Ensuring the safety and legality of your trucking business involves consideration across various categories. While this checklist is not exhaustive, it serves as a starting point. Owner-operators running under their own authority must:

The ELD rule

The ELD rule aims to improve safety on the roads, prevent driver fatigue, and ensure accurate tracking of driving hours.

The DVIR process

The DVIR process is a crucial element in maintaining the safety and compliance of commercial vehicles. It ensures that defects are identified and addressed promptly, reducing the risk of accidents and breakdowns on the road.

Motor carriers engaging in interstate commerce are required to:

Establish a formal business structure
Obtain an Operating Authority (MC Number)
Obtain a USDOT number
Comply with state and federal filings
Maintain specific levels of insurance coverage
Complete a biennial update of their registration information with the FMCSA
Comply with IFTA and IRP

FAQ / Things to Know

Should I Join a General Pool Or a Standalone Consortium?
  • A general pool drug testing consortium is made up of drivers from multiple companies. This is a good option for owner-operators or small companies with less than 20 covered employees.

  • A standalone program is exclusive to one employer. This is a good option for larger companies with more than 25 covered employees.
  • For 2024 rates, look here.

  • Remember, all companies in the consortium are in 100% compliance if the Consortium meets the annual random testing rates.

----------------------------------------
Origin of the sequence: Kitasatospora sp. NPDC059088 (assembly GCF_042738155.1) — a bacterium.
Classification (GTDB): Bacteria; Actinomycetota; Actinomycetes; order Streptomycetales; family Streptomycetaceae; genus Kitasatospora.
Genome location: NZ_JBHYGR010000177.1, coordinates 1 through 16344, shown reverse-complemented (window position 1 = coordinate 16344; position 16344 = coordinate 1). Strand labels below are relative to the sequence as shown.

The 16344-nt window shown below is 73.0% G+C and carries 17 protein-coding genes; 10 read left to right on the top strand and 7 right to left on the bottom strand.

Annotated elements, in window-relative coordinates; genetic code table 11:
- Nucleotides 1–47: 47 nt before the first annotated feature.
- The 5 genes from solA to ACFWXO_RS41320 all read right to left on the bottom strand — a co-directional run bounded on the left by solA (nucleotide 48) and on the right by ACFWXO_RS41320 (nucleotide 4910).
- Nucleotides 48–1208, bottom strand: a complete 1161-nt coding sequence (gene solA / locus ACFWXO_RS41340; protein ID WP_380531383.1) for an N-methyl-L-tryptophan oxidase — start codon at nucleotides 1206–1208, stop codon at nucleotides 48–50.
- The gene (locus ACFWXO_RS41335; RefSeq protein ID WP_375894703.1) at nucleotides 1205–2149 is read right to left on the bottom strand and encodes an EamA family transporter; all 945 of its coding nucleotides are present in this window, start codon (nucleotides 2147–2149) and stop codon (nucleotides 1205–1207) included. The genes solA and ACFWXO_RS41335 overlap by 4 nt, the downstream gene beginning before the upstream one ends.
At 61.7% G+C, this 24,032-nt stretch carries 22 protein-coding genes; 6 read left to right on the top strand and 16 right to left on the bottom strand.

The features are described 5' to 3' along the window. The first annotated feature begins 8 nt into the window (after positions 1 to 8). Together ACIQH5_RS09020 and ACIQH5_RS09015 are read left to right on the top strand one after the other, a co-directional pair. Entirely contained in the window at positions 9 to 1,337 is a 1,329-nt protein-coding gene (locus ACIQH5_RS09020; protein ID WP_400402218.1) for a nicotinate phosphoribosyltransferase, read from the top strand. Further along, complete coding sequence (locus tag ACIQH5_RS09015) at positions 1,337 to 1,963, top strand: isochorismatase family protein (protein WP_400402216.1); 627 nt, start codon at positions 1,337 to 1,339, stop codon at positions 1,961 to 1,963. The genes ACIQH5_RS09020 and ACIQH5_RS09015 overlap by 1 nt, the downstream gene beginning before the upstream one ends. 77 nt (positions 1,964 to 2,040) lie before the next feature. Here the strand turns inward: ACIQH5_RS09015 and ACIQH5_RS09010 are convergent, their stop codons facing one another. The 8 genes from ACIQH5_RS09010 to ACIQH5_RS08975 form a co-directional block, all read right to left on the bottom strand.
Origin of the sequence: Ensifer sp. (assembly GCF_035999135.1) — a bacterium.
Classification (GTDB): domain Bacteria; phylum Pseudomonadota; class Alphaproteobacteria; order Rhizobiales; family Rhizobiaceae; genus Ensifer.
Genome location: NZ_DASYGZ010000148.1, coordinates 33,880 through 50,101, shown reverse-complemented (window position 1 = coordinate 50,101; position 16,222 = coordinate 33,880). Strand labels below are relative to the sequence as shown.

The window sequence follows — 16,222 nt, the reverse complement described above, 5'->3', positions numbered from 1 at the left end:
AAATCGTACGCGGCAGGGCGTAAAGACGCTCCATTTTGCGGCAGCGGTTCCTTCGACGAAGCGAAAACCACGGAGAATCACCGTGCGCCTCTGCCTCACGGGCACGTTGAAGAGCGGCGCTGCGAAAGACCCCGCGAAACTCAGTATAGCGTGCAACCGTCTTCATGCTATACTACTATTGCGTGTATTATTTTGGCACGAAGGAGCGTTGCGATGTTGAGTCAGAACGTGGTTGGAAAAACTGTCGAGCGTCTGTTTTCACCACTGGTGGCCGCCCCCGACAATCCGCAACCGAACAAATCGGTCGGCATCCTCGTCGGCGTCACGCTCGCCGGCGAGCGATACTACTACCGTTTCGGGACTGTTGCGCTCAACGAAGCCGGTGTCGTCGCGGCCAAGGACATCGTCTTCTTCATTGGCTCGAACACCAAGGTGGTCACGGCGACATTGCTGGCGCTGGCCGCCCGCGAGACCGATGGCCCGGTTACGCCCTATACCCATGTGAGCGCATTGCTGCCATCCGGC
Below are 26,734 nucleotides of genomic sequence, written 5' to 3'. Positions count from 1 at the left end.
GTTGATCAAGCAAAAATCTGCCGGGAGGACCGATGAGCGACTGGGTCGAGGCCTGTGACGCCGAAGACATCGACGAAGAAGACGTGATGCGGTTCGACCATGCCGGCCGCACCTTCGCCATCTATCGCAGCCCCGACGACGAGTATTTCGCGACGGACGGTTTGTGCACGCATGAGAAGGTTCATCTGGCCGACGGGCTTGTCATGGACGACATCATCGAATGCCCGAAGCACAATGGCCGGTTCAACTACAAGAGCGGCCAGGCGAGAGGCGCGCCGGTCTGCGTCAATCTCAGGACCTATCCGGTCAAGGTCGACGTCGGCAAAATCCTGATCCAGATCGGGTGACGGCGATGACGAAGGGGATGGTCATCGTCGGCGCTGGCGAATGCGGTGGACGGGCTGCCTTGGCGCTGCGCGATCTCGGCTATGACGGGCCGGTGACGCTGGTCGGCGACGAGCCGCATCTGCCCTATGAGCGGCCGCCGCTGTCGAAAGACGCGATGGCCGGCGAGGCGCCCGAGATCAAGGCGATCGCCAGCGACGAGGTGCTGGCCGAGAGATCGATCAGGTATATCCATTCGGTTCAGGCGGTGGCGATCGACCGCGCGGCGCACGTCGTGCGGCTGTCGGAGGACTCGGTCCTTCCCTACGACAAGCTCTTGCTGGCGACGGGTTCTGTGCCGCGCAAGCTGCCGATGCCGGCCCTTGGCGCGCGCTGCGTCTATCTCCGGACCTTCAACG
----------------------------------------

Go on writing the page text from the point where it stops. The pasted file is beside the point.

• When you are notified, you must proceed immediately to the collection site. Immediately means that after notification, all your actions must lead to an immediate specimen collection.

  • Ask your random program manager or employer for the drug and alcohol policy. It should spell out exactly what the employee must do before resuming safety-sensitive functions. This ensures a clear understanding regarding expectations and minimizes any potential misunderstandings.
  • A DOT consortium and a TPA are both entities that play roles in managing drug and alcohol testing programs. While they share similarities, there are distinct differences between the two:

    • A DOT consortium primarily focuses on managing the random testing pool and ensuring compliance for a group of members subject to DOT regulations.

    • A TPA, on the other hand, offers a broader range of services, potentially including the management of all aspects of an employer’s drug and alcohol testing program, not just random testing.

    • In some cases, a TPA may also function as a DOT Consortium or work with a consortium to provide comprehensive services to its members.

Additional Services

DOT Physicals

We carry out comprehensive health exams to ensure that drivers meet the necessary medical standards required for safety and compliance.

DOT Breath Alcohol Testing

Our team provides professional alcohol testing for individuals and businesses, ensuring safety and adherence to relevant policies or regulations.

DOT Drug Testing

Our testing procedures comply with federal regulations, ensuring accuracy and reliability for all Department of Transportation-mandated drug screenings.